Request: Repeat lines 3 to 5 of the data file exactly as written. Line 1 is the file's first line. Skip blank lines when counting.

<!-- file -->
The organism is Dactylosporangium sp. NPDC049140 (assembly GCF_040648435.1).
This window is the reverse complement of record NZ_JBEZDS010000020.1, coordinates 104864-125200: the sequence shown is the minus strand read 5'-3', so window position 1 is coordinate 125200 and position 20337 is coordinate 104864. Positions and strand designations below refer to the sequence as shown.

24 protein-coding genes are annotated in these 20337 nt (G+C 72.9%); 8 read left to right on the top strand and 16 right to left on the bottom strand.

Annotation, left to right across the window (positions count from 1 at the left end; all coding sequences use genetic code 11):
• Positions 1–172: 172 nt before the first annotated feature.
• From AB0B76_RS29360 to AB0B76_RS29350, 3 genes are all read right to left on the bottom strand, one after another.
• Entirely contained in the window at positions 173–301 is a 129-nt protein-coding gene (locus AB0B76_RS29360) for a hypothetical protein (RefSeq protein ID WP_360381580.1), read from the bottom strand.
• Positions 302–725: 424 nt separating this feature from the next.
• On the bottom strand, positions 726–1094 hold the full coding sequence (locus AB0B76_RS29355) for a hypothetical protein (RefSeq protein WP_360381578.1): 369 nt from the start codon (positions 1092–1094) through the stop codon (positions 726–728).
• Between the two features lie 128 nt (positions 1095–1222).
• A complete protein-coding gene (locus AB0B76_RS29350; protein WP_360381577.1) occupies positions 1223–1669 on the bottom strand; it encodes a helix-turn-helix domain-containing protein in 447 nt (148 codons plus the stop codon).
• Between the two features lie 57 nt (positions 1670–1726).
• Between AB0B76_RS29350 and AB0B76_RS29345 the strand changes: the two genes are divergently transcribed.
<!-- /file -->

24 protein-coding genes are annotated in these 20337 nt (G+C 72.9%); 8 read left to right on the top strand and 16 right to left on the bottom strand.

Annotation, left to right across the window (positions count from 1 at the left end; all coding sequences use genetic code 11):
• Positions 1–172: 172 nt before the first annotated feature.